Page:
I suppose it’s a sign of the times …
Many people have been and are writing around the concept of mindfulness these days. With economic, social, and political turmoil, an increasingly rapid pace of technology change, and deep uncertainty about the future, we human beings naturally find ourselves looking inward for help.
Mindfulness is being touted of late as an overlooked and essential part of our daily mental routine. My thinking about it has to do with leadership and management. Generally, mindfulness has one essential characteristic:
Attention to the now ~ not looking ahead or behind, but focusing on now
To do this in our busy, busy world, we need to carry out two sub-tasks:
Consider without judgment or filters ~ most problematic for our judgment-oriented selves
We learn to make judgments and evaluate situations. As a young military leader, I was hammered with the concept of “decisiveness”, closely linked to “action”. In other words, decide quickly and then act.
Useful in some situations, really harmful in others.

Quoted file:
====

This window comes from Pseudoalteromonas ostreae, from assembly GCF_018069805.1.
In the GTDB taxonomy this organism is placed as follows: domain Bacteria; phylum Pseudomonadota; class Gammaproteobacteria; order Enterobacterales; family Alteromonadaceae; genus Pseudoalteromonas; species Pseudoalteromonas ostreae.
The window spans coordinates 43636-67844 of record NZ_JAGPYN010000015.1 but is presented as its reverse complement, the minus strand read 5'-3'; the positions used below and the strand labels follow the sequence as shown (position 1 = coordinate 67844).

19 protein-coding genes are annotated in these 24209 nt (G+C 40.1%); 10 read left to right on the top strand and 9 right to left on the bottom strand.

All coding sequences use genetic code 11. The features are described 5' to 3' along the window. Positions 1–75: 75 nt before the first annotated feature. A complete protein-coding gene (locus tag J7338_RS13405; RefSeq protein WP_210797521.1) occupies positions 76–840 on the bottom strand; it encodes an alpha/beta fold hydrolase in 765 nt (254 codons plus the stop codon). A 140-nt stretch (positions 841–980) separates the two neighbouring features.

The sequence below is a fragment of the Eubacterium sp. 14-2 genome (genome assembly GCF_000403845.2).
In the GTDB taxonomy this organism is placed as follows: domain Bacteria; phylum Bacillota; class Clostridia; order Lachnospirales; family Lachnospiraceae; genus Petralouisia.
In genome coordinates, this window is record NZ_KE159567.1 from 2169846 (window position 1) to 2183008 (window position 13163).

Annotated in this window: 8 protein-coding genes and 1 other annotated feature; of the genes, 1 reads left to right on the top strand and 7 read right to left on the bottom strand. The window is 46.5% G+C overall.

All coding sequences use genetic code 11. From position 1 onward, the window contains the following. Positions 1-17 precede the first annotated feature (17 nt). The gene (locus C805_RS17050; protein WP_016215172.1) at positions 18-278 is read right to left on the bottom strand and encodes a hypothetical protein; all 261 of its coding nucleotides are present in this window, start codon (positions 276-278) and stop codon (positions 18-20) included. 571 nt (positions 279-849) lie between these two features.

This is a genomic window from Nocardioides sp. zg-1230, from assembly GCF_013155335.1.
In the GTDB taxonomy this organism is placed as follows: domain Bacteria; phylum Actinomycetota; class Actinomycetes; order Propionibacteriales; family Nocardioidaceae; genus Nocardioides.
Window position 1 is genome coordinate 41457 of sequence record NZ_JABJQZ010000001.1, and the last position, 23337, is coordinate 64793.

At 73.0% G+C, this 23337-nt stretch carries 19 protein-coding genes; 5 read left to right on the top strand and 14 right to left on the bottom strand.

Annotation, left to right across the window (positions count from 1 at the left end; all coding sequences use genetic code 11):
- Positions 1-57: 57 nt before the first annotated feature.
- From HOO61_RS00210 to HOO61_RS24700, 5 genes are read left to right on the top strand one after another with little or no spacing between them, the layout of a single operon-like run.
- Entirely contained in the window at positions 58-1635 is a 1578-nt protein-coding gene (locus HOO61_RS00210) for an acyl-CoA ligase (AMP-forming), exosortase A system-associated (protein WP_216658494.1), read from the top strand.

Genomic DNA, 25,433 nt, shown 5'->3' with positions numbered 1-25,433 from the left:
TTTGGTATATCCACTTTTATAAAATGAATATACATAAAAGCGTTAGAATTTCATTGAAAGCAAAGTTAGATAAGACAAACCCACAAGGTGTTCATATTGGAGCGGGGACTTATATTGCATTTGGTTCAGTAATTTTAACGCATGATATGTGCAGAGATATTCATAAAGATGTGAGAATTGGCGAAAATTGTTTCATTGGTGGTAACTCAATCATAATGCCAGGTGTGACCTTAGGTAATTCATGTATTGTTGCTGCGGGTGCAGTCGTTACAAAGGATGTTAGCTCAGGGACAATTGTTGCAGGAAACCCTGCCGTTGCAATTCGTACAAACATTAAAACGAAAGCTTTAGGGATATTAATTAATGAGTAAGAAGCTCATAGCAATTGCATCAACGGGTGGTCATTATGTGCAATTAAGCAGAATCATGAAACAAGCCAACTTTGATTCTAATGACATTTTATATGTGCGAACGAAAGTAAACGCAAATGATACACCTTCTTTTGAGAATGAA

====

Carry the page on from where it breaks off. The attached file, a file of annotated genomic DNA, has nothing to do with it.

Consider without distractions ~ being fully present in the moment without allowing anything else to intrude
Have you ever had the full attention of someone? I mean, their complete attention ~ total concentration on you without anything else getting in the way.
The interaction has a definite beginning and end. It’s an event. The power of this in terms of authentic leadership and motivation cannot be understated.
Mindfulness is powerful stuff and too often only experienced with a professional therapist or counselor. This is how you should be with those whom you lead and manage and how you should experience those who lead and manage you.
About the leading quote: Michael Carroll writes about being “Awake at Work” and is one of the more helpful sources for mindfulness in the work environment. I suggest you get to know him and his work … soon:)
Being mindful of myself in the Heartland …